Live exports of cattle for slaughter rose to 846,000 head in 1999-2000 and remained at that level in 2000-01. This was due to an improvement in the Indonesian economy, the impacts of BSE and FMD in European and South American countries and a weaker Australian dollar. In 2001-02 live exports for slaughter fell 6% as cattle prices rose and the economic recoveries in Indonesia and the Philippines stalled. The record level in 2002-03 of 977,000 head (surpassing the previous high in 1996-97) was due to renewed demand from Indonesia along with increased demand from Malaysia, Saudi Arabia and Brunei.
However, the new level could not be maintained in 2003-04 as currency fluctuations saw exports of live slaughter cattle fall 41% to 578,800 head, a loss to Australia of $254m. Indonesia remained the largest export market despite reducing its take to 333,000 head, 31% less than the previous year. In other major losses, the Egyptian market virtually collapsed (104,000 to 3,000 head), exports to the Philippines were halved to 54,000 head and sales of live slaughter cattle to Saudi Arabia ceased altogether (from 52,000). Malaysia's share in 2003-04 also fell, down 30% to 67,000 head. One bright note in the year was a four-fold increase in sales to Jordan (9,000 to 38,000 head).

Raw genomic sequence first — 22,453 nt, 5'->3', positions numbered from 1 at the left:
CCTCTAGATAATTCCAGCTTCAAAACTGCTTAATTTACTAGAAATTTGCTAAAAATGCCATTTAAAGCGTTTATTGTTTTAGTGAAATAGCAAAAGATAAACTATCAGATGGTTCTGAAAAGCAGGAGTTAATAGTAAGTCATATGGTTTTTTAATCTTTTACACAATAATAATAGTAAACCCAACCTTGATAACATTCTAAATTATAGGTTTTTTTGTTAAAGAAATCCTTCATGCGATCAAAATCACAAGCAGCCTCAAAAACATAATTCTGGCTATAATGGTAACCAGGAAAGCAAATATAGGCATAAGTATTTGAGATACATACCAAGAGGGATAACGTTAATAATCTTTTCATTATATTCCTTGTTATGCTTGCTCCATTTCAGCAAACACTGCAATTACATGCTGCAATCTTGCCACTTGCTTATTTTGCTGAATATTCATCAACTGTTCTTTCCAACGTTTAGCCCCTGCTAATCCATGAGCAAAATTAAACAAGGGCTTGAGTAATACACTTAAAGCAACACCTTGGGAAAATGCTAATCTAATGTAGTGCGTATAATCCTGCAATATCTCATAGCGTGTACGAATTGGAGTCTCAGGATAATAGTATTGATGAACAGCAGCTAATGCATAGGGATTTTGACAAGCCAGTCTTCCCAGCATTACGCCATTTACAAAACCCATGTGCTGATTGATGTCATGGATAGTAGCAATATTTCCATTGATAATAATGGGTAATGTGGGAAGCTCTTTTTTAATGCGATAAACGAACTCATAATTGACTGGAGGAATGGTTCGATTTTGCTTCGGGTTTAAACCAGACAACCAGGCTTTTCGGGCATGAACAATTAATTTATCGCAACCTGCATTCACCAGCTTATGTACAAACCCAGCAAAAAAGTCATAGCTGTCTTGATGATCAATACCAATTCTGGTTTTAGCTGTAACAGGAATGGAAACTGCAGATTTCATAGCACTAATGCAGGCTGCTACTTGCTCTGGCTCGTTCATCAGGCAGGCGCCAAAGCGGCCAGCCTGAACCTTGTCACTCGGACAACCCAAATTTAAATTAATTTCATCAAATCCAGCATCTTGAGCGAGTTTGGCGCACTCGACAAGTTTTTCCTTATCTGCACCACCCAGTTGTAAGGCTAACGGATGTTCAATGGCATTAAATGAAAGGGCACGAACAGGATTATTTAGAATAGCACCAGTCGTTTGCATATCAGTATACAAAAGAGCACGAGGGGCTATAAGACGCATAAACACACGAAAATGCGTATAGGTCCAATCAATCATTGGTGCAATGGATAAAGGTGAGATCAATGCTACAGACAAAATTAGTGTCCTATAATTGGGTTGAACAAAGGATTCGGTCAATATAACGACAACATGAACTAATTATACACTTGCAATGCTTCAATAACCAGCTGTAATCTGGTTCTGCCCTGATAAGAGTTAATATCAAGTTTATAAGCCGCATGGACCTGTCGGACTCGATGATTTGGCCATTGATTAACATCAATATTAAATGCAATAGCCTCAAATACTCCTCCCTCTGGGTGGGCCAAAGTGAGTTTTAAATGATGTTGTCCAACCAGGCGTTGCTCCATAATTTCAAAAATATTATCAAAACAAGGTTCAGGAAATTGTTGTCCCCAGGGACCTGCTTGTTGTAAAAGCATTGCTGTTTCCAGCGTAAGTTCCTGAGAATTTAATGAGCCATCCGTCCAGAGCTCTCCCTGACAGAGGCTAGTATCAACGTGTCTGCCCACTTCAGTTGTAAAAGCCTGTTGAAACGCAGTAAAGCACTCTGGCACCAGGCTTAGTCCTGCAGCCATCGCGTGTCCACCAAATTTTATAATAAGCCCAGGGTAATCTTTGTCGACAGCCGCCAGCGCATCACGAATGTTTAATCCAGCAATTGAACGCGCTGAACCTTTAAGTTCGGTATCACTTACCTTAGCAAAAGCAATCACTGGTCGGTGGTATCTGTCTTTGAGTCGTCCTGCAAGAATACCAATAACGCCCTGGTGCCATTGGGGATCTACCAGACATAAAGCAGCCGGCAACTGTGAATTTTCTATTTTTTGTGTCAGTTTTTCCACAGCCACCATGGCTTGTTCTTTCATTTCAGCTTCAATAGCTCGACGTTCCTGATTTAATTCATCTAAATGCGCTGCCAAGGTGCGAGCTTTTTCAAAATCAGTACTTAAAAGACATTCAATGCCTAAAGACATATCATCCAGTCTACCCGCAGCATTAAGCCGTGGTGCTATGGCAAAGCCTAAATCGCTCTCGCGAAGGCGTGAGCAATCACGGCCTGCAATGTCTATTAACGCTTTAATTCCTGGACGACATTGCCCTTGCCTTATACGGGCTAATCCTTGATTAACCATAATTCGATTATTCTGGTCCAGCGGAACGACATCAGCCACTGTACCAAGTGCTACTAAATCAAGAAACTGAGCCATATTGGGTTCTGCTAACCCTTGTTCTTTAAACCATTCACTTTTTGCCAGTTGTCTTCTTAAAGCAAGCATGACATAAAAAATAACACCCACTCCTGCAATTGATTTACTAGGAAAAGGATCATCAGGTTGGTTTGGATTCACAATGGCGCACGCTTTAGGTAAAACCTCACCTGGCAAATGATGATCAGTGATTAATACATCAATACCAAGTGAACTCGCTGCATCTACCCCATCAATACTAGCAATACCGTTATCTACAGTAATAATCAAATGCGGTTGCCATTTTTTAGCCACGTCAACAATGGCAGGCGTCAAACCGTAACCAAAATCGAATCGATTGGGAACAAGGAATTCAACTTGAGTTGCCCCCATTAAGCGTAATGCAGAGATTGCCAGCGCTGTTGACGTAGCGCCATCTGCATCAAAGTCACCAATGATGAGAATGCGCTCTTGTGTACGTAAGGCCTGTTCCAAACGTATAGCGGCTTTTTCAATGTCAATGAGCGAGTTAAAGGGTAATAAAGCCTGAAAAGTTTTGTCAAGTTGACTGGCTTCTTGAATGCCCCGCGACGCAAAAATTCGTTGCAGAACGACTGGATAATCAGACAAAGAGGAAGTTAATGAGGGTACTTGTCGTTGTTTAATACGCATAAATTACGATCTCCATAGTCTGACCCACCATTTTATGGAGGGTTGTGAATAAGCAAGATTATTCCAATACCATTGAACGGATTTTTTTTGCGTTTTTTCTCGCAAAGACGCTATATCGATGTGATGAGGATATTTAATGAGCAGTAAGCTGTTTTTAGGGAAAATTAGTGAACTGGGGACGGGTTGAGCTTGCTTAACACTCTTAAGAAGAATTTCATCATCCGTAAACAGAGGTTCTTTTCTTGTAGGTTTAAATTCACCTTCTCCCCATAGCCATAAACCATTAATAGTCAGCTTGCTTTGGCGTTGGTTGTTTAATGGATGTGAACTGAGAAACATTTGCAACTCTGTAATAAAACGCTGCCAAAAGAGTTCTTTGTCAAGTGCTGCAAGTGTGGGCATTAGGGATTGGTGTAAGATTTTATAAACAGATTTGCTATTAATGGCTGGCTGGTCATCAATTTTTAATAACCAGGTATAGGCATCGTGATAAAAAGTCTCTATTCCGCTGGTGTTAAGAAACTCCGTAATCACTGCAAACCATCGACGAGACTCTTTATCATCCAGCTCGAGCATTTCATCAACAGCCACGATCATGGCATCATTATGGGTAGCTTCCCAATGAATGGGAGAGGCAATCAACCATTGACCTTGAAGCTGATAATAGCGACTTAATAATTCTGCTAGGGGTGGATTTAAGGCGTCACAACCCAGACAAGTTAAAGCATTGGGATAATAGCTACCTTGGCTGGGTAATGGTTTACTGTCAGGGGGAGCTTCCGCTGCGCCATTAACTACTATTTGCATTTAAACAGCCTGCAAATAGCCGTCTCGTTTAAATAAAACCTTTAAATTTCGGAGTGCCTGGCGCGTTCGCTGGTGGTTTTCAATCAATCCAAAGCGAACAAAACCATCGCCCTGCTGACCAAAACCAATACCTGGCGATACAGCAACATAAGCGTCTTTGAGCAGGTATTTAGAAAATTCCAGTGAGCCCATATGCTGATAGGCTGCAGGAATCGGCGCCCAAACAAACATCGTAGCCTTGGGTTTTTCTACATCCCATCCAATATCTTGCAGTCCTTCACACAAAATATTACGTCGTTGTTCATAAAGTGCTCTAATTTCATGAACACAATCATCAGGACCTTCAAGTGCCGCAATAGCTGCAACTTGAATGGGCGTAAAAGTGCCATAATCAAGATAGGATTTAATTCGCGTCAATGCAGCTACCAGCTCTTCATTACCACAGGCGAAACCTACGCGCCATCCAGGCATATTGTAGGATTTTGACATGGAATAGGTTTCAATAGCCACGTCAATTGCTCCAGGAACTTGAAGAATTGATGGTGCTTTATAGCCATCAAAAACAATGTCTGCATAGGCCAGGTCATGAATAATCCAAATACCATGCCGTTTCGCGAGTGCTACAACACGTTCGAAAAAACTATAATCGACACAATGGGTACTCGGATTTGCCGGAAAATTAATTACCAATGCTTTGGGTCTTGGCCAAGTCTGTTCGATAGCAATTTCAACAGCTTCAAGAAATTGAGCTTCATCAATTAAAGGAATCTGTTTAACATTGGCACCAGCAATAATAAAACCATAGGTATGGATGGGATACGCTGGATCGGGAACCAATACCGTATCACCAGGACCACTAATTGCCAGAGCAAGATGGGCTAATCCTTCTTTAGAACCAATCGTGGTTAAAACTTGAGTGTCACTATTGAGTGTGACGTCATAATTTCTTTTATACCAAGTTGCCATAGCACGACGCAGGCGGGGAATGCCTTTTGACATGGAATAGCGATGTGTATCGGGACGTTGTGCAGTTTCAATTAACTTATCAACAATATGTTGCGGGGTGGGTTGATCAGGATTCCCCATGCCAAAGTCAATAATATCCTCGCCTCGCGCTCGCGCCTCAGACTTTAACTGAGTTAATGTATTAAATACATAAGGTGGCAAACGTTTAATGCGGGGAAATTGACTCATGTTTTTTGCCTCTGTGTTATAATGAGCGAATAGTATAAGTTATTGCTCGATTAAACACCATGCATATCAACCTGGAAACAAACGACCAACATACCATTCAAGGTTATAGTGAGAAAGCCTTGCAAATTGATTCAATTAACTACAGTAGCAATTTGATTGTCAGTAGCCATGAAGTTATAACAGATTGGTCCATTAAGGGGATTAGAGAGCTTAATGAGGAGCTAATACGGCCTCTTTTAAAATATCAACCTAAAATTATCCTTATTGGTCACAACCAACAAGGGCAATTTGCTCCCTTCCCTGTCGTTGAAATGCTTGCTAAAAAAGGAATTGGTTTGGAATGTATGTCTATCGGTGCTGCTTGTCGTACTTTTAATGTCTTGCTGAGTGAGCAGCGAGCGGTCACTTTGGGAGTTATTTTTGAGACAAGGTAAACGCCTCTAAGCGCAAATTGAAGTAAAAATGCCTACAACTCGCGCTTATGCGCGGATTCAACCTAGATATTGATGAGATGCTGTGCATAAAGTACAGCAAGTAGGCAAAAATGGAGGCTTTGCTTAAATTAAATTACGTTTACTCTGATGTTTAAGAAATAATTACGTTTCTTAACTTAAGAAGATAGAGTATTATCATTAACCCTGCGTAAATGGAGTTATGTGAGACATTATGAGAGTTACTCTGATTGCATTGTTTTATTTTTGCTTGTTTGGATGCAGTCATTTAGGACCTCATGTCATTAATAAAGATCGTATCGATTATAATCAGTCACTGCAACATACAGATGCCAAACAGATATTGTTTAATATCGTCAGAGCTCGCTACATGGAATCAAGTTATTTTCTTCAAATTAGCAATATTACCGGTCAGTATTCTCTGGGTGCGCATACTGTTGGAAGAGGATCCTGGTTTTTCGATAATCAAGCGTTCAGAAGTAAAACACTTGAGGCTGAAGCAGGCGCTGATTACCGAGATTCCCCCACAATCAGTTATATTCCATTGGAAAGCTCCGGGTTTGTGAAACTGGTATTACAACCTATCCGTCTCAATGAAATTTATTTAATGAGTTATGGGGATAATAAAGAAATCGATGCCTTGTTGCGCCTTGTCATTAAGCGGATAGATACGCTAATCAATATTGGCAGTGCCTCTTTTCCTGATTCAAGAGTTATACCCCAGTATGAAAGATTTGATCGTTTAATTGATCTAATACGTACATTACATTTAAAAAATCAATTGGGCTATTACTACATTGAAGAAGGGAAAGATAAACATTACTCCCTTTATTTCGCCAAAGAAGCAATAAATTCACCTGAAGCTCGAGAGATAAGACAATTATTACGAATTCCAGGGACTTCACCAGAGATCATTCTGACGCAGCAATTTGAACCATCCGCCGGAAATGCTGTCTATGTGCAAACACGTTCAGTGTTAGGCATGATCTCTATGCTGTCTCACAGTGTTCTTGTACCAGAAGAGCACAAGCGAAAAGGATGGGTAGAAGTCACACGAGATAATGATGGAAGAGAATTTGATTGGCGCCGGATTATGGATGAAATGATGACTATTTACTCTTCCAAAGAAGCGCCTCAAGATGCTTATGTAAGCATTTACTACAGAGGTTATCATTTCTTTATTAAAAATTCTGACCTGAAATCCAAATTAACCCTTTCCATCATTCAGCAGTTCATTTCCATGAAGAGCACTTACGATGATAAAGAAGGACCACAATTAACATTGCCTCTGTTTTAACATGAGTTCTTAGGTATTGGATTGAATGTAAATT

Domestic consumption of beef and veal
Over the past 40 years Australians' eating habits have undergone many changes. Reasons for these changes include new cultural influences, health considerations, changes in relative prices of different foods and substitutes, product marketing and so on. While beef/veal continues to be one of the most popular meats, it has both enjoyed and suffered the effects of these changes.
Beef and veal consumption grew from 40 kg per person in the late-1960s to a peak of 70 kg in 1976-77, coinciding with record production and low prices. Ten years later, reflecting changing attitudes to red meat, consumption had fallen to 39 kg. This trend continued with consumption in 1995-96 falling to 36 kg per person. The small increase to 37 kg per person in 2002-03 was expected to precede a period over the next several years during which time consumption of beef and veal will run at about 35-36 kg per person. Such fluctuations are not new and reflect changes in the cattle industry as well as changes in social attitudes and economic conditions. The relationship of beef cattle prices to beef consumption is shown in graphs S14.5 and S14.6.